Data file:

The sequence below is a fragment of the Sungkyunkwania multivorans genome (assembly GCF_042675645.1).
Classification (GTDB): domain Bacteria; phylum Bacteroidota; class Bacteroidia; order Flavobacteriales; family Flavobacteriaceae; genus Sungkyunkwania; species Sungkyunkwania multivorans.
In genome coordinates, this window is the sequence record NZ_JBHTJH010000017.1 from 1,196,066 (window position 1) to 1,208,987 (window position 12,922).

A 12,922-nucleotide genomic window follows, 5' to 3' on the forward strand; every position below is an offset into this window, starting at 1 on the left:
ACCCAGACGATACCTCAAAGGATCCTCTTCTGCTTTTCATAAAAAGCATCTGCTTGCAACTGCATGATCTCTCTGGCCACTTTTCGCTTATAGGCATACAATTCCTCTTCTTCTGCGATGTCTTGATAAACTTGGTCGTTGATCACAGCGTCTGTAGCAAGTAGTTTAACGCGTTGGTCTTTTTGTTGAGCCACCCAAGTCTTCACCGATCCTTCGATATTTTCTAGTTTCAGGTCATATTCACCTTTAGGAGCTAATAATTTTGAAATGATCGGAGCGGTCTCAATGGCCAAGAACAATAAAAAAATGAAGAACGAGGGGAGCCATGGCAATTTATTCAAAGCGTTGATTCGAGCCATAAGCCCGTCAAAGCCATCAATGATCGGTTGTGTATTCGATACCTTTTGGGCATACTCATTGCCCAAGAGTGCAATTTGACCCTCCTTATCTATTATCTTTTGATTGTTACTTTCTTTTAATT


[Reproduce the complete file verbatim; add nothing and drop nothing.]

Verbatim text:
The sequence below is a fragment of the Sungkyunkwania multivorans genome (assembly GCF_042675645.1).
Classification (GTDB): domain Bacteria; phylum Bacteroidota; class Bacteroidia; order Flavobacteriales; family Flavobacteriaceae; genus Sungkyunkwania; species Sungkyunkwania multivorans.
In genome coordinates, this window is the sequence record NZ_JBHTJH010000017.1 from 1,196,066 (window position 1) to 1,208,987 (window position 12,922).

A 12,922-nucleotide genomic window follows, 5' to 3' on the forward strand; every position below is an offset into this window, starting at 1 on the left:
ACCCAGACGATACCTCAAAGGATCCTCTTCTGCTTTTCATAAAAAGCATCTGCTTGCAACTGCATGATCTCTCTGGCCACTTTTCGCTTATAGGCATACAATTCCTCTTCTTCTGCGATGTCTTGATAAACTTGGTCGTTGATCACAGCGTCTGTAGCAAGTAGTTTAACGCGTTGGTCTTTTTGTTGAGCCACCCAAGTCTTCACCGATCCTTCGATATTTTCTAGTTTCAGGTCATATTCACCTTTAGGAGCTAATAATTTTGAAATGATCGGAGCGGTCTCAATGGCCAAGAACAATAAAAAAATGAAGAACGAGGGGAGCCATGGCAATTTATTCAAAGCGTTGATTCGAGCCATAAGCCCGTCAAAGCCATCAATGATCGGTTGTGTATTCGATACCTTTTGGGCATACTCATTGCCCAAGAGTGCAATTTGACCCTCCTTATCTATTATCTTTTGATTGTTACTTTCTTTTAATT